In an era of growing “false flag” terrorist incidents, a formerly Top Secret Central Intelligence Agency document, the National Intelligence Daily of February 4, 1987, strongly suggests a George Soros connection to a terrorist bombing in what was then Czechoslovakia.
1986 to 1987 saw the early effects of Soviet leader Mikhail Gorbachev’s glasnost policies begin to take effect in eastern Europe.
George Soros, whose insider currency speculation made him one of only a few Wall Street vampires to make out financially in the “crash of October 1987,” began to take advantage of the situation in eastern Europe.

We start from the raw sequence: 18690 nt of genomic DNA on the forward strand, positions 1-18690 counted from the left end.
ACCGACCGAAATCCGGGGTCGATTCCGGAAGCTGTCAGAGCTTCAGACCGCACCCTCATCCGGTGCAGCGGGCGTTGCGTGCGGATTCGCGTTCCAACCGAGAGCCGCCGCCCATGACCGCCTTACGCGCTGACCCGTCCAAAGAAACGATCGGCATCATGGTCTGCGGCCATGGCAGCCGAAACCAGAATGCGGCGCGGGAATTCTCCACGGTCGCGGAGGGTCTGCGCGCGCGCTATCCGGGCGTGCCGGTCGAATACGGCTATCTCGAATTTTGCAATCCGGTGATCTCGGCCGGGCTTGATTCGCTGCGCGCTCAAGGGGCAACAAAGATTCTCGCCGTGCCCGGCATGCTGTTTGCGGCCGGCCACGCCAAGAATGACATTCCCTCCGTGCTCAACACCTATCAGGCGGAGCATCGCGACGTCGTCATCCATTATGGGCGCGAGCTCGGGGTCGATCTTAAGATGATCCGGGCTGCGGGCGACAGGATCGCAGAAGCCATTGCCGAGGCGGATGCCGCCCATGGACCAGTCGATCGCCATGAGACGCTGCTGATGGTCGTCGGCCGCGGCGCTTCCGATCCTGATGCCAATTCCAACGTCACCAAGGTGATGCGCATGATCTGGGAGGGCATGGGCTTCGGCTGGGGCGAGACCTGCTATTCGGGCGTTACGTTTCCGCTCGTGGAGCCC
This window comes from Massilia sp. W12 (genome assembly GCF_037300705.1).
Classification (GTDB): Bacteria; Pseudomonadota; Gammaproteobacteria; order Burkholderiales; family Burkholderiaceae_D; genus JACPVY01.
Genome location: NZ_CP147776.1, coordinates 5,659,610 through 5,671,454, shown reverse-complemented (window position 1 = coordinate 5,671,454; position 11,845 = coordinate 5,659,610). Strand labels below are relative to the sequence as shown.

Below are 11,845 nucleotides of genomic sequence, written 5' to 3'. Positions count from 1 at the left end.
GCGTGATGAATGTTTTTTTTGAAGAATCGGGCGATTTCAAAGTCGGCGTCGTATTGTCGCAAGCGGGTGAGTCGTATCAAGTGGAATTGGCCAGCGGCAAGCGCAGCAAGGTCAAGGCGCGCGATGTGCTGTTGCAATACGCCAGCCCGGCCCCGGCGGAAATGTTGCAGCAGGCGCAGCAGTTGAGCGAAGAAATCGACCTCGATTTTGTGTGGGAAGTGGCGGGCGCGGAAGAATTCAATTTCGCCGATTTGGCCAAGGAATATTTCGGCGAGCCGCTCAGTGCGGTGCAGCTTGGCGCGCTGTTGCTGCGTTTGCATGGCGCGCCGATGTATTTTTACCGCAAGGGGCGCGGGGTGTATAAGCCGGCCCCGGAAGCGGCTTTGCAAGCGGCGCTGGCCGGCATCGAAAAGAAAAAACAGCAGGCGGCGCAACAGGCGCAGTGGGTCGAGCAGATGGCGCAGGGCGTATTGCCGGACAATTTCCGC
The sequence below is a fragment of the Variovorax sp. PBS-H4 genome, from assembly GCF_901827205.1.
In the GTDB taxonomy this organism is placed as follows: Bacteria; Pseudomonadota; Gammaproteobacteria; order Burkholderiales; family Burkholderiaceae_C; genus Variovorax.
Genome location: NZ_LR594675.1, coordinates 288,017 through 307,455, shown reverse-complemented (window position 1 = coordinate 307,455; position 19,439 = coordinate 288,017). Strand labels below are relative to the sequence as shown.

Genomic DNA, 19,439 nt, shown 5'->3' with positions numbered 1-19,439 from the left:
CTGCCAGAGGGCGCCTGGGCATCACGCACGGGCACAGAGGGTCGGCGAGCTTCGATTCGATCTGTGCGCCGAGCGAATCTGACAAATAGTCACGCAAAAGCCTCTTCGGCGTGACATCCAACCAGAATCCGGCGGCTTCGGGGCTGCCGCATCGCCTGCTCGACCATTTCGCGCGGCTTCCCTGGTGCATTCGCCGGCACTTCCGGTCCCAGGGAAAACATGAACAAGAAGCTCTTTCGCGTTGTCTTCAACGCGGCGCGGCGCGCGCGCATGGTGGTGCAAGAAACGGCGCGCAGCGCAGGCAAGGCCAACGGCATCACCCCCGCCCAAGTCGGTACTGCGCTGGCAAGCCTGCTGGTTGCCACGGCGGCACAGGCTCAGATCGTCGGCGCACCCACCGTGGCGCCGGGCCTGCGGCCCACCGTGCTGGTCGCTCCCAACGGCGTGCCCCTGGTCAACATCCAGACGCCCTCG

Two weeks after “Black Monday,” Soros shorted the U.S. dollar and his Quantum Fund ended in 1987 with a 13 percent gain in value.
Soros was flush with money to launder to groups in eastern Europe, funds the CIA calls “kosher cash”.
Soros intended to weaken the then-ruling Communist governments.
One of Soros’s first targets was Czechoslovakia.